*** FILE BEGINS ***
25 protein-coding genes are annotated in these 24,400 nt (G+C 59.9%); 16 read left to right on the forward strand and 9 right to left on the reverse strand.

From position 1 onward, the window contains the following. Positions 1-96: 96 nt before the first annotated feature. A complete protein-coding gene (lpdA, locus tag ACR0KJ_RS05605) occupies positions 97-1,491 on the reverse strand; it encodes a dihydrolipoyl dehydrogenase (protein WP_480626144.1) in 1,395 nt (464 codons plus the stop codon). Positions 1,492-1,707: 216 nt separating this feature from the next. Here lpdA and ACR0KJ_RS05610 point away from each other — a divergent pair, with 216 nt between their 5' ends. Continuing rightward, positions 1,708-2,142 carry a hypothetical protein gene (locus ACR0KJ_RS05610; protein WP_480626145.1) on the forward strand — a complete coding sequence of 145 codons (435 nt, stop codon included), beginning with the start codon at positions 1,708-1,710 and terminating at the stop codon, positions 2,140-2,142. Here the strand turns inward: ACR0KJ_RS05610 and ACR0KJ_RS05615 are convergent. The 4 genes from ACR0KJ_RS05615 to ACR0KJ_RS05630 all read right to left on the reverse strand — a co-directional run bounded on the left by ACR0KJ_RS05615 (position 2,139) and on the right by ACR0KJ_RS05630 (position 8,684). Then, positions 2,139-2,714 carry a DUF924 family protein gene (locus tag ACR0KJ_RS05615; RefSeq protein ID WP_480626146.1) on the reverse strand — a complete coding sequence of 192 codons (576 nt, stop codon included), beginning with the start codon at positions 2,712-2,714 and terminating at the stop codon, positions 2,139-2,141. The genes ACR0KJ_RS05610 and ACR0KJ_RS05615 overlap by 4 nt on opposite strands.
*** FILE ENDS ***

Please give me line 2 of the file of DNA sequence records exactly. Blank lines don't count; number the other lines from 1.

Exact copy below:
From position 1 onward, the window contains the following. Positions 1-96: 96 nt before the first annotated feature. A complete protein-coding gene (lpdA, locus tag ACR0KJ_RS05605) occupies positions 97-1,491 on the reverse strand; it encodes a dihydrolipoyl dehydrogenase (protein WP_480626144.1) in 1,395 nt (464 codons plus the stop codon). Positions 1,492-1,707: 216 nt separating this feature from the next. Here lpdA and ACR0KJ_RS05610 point away from each other — a divergent pair, with 216 nt between their 5' ends. Continuing rightward, positions 1,708-2,142 carry a hypothetical protein gene (locus ACR0KJ_RS05610; protein WP_480626145.1) on the forward strand — a complete coding sequence of 145 codons (435 nt, stop codon included), beginning with the start codon at positions 1,708-1,710 and terminating at the stop codon, positions 2,140-2,142. Here the strand turns inward: ACR0KJ_RS05610 and ACR0KJ_RS05615 are convergent. The 4 genes from ACR0KJ_RS05615 to ACR0KJ_RS05630 all read right to left on the reverse strand — a co-directional run bounded on the left by ACR0KJ_RS05615 (position 2,139) and on the right by ACR0KJ_RS05630 (position 8,684). Then, positions 2,139-2,714 carry a DUF924 family protein gene (locus tag ACR0KJ_RS05615; RefSeq protein ID WP_480626146.1) on the reverse strand — a complete coding sequence of 192 codons (576 nt, stop codon included), beginning with the start codon at positions 2,712-2,714 and terminating at the stop codon, positions 2,139-2,141. The genes ACR0KJ_RS05610 and ACR0KJ_RS05615 overlap by 4 nt on opposite strands.